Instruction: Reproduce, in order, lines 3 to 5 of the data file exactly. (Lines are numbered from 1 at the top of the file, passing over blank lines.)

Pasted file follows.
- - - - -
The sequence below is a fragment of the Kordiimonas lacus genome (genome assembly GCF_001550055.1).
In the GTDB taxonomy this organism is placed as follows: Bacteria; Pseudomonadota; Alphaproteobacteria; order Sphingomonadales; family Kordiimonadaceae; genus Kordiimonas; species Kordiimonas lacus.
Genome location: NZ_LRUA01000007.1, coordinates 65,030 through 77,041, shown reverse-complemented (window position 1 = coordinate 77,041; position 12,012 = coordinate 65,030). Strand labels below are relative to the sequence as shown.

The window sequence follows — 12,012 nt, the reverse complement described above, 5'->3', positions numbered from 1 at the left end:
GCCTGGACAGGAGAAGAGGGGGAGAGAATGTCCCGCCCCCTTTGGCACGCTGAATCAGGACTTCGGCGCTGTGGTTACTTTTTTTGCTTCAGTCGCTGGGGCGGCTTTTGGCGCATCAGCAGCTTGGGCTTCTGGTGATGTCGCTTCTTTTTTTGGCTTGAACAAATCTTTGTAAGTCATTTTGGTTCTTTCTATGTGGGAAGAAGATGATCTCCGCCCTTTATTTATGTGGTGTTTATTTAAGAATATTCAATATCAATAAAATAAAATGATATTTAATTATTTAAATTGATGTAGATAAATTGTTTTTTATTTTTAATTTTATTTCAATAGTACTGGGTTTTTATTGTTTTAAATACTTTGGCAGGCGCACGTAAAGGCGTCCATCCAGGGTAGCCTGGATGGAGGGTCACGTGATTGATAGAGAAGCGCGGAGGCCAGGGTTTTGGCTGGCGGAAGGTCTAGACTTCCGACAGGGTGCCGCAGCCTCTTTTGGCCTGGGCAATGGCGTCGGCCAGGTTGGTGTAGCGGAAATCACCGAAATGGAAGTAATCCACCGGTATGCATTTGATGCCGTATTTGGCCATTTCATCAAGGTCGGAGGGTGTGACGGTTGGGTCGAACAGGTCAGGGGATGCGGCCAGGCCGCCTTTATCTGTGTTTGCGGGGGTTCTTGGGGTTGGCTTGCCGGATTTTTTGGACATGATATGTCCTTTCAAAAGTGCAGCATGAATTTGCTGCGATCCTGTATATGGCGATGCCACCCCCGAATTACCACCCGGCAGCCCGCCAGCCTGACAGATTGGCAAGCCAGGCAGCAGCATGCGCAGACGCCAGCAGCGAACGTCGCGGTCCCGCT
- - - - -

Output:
Genome location: NZ_LRUA01000007.1, coordinates 65,030 through 77,041, shown reverse-complemented (window position 1 = coordinate 77,041; position 12,012 = coordinate 65,030). Strand labels below are relative to the sequence as shown.

The window sequence follows — 12,012 nt, the reverse complement described above, 5'->3', positions numbered from 1 at the left end:
GCCTGGACAGGAGAAGAGGGGGAGAGAATGTCCCGCCCCCTTTGGCACGCTGAATCAGGACTTCGGCGCTGTGGTTACTTTTTTTGCTTCAGTCGCTGGGGCGGCTTTTGGCGCATCAGCAGCTTGGGCTTCTGGTGATGTCGCTTCTTTTTTTGGCTTGAACAAATCTTTGTAAGTCATTTTGGTTCTTTCTATGTGGGAAGAAGATGATCTCCGCCCTTTATTTATGTGGTGTTTATTTAAGAATATTCAATATCAATAAAATAAAATGATATTTAATTATTTAAATTGATGTAGATAAATTGTTTTTTATTTTTAATTTTATTTCAATAGTACTGGGTTTTTATTGTTTTAAATACTTTGGCAGGCGCACGTAAAGGCGTCCATCCAGGGTAGCCTGGATGGAGGGTCACGTGATTGATAGAGAAGCGCGGAGGCCAGGGTTTTGGCTGGCGGAAGGTCTAGACTTCCGACAGGGTGCCGCAGCCTCTTTTGGCCTGGGCAATGGCGTCGGCCAGGTTGGTGTAGCGGAAATCACCGAAATGGAAGTAATCCACCGGTATGCATTTGATGCCGTATTTGGCCATTTCATCAAGGTCGGAGGGTGTGACGGTTGGGTCGAACAGGTCAGGGGATGCGGCCAGGCCGCCTTTATCTGTGTTTGCGGGGGTTCTTGGGGTTGGCTTGCCGGATTTTTTGGACATGATATGTCCTTTCAAAAGTGCAGCATGAATTTGCTGCGATCCTGTATATGGCGATGCCACCCCCGAATTACCACCCGGCAGCCCGCCAGCCTGACAGATTGGCAAGCCAGGCAGCAGCATGCGCAGACGCCAGCAGCGAACGTCGCGGTCCCGCT